“Field to plate cooking in a farmhouse” - AA Inspector
Our Inspector's view
John Duffin has food in his DNA: after working up an impressive CV in some of London’s stellar kitchens, he returned to his roots by opening his own restaurant on the family farm where he grew up. Bare beams and brick walls, wooden floors and tables all add up to a rustic feel, but think again if you’re expecting food in a similar vein. Sure, Duffin is committed to a ‘farm to plate’ philosophy – much of the produce comes from his family’s land, after all – but the cooking is ambitious, precise and full of contemporary verve. Marinated heritage tomatoes bursting with flavour are nimbly partnered with almond gazpacho and fresh mint, while main-course pork belly comes with the balanced flavours of sweetcorn purée, hen of the woods mushrooms and gremolata. A clever dessert of meringue encasing yuzu curd alongside elderflower sorbet and white chocolate rounds things off nicely.
Awards, accolades and Welcome Schemes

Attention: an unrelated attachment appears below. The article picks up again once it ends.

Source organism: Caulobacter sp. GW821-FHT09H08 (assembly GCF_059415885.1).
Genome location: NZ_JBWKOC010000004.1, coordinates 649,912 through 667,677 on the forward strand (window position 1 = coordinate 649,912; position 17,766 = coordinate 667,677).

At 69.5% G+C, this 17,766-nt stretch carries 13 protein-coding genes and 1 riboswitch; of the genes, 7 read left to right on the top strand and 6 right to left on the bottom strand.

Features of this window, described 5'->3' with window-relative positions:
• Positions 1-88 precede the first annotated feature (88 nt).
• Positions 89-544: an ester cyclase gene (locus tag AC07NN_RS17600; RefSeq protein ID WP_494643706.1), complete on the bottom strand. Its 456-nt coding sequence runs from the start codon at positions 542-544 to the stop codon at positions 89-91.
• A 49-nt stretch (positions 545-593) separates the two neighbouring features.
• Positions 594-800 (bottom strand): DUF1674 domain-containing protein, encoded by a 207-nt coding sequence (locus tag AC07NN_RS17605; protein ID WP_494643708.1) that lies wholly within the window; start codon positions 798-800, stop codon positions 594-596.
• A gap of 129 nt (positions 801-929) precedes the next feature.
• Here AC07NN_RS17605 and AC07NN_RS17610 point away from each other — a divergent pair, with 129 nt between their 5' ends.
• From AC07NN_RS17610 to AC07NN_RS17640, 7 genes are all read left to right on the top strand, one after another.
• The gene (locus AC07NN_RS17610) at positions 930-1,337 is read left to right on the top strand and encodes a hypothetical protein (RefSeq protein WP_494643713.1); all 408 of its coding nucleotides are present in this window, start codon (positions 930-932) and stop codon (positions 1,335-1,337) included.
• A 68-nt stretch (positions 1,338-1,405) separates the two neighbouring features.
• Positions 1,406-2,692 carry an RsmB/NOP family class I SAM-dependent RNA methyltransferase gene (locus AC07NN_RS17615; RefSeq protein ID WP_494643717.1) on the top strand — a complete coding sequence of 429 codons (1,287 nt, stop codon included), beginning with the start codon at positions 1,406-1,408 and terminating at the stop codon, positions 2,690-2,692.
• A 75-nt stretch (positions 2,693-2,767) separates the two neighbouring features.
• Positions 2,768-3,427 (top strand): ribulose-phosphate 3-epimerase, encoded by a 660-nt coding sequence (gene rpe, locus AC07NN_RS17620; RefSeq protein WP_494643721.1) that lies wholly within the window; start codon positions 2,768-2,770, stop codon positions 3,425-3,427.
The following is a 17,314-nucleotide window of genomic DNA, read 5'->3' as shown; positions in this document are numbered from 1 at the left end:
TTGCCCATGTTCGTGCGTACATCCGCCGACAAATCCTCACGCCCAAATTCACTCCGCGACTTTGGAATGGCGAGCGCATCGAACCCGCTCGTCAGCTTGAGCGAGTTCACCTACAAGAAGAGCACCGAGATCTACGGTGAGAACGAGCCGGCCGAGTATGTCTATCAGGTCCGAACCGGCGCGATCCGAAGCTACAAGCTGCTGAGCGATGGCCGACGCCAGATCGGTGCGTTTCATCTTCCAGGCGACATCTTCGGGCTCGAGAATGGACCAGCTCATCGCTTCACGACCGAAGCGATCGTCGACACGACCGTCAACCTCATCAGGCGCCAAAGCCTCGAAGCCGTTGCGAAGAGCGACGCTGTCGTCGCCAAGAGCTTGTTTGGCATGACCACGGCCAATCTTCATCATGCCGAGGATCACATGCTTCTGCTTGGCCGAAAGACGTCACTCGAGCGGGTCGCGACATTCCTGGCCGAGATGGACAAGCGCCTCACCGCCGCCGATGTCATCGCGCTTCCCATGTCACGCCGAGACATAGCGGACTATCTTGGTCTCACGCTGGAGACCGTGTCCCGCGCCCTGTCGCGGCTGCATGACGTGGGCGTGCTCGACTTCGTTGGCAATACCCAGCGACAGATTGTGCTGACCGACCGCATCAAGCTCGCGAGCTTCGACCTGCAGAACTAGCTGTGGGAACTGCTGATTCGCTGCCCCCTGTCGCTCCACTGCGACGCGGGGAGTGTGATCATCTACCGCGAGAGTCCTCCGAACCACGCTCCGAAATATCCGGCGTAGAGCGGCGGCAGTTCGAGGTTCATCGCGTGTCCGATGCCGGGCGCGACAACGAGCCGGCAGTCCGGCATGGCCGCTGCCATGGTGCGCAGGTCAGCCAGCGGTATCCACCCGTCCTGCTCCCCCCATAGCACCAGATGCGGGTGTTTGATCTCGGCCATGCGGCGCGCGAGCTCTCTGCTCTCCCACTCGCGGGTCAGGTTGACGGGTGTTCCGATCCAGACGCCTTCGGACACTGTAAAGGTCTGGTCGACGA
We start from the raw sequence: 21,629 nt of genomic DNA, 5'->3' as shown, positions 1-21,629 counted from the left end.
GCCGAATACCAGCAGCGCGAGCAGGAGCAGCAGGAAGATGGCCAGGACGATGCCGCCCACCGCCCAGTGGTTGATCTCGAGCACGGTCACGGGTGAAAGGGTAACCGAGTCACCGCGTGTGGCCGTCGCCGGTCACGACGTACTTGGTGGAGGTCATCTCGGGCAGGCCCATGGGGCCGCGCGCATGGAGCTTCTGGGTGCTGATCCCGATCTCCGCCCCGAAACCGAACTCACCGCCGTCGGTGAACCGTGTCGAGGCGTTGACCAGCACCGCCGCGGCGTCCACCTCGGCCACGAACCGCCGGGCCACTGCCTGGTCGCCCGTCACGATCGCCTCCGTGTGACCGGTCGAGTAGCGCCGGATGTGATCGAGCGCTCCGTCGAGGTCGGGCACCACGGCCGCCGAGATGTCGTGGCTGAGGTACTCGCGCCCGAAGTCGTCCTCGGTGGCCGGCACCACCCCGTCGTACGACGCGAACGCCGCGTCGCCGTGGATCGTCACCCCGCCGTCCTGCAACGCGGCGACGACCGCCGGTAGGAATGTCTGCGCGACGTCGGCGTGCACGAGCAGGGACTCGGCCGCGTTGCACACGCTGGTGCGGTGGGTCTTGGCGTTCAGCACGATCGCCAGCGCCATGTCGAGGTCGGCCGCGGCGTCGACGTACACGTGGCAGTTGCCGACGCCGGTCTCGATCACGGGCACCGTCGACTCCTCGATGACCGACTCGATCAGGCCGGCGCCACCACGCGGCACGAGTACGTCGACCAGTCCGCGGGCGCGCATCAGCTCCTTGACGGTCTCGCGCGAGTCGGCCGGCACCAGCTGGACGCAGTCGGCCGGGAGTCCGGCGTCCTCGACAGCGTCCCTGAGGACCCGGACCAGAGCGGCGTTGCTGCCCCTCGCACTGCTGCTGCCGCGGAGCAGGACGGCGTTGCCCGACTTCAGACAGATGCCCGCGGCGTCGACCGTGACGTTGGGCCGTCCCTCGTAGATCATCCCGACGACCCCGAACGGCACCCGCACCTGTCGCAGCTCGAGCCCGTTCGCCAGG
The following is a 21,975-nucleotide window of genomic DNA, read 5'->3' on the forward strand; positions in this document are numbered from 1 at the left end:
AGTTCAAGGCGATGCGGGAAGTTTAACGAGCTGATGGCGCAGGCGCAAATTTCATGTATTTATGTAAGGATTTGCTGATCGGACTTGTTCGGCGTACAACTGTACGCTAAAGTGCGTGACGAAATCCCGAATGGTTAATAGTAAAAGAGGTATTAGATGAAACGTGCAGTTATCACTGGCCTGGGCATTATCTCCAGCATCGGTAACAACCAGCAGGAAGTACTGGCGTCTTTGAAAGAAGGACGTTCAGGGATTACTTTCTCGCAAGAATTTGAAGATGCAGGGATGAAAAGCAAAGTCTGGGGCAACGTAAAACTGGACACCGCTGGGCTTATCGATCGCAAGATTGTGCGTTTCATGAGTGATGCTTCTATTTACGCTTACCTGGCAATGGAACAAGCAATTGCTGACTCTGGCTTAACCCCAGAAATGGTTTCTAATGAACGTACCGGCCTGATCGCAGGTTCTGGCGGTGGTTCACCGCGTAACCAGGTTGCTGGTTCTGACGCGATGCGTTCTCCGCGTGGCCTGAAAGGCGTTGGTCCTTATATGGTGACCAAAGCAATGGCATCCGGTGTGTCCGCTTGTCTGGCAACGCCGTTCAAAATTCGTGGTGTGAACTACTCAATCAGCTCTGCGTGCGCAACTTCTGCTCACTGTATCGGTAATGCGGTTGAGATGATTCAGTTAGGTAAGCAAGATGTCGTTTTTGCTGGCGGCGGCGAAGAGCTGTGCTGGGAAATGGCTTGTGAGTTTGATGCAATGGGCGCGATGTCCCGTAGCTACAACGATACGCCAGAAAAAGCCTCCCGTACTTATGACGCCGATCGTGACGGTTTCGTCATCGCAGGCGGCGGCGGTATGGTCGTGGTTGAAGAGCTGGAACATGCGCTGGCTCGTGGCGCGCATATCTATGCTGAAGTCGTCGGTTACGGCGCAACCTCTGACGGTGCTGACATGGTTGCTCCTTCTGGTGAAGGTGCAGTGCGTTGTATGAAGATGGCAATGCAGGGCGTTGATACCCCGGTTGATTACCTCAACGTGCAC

Facilities – at a glance
- Seats: 30
- Steps for wheelchair: 13
- Accessible toilets
- Assist dogs welcome
- Days Closed: Sunday and Monday
- Lunch served from: 12
- Lunch served until: 1.30
- Dinner served from: 6.30
- Dinner served until: 9
- Wines under £30: 7
- Wines over £30:
- Wines by the glass: 26
- Cuisine style: Modern British
- Vegetarian menu
Also in the area
About the area
Leicestershire is divided between the large country estates of its eastern side and the industrial towns of the East Midlands to its west. Coal mining was an important part of the county’s industrial development in the 19th and 20th centuries. This is reflected in its heritage, including a reclaimed mine near Coalville, now divided between a nature reserve and Snibston Discovery Park, where families can learn about the mining industry. Meanwhile, agricultural areas are concentrated around the pleasant market towns of Market Harborough and Market Bosworth.
The county’s administrative centre is the city of Leicester, and other major towns are Loughborough, which includes bell-founding among its many industries, and Melton Mowbray, home of Stilton cheese and a particularly English item, the pork pie. One shop in Leicester has been specialising in this meaty delicacy since 1851. Northeast of Melton Mowbray is the lovely Vale of Belvoir, beneath which are large deposits of coal.
Charnwood Forest, with fewer trees than one would expect, provides a wild and rugged landscape conveniently situated for escape from the city. It lies to the northwest of Leicester extending to Loughborough and Coalville, with some interruptions.
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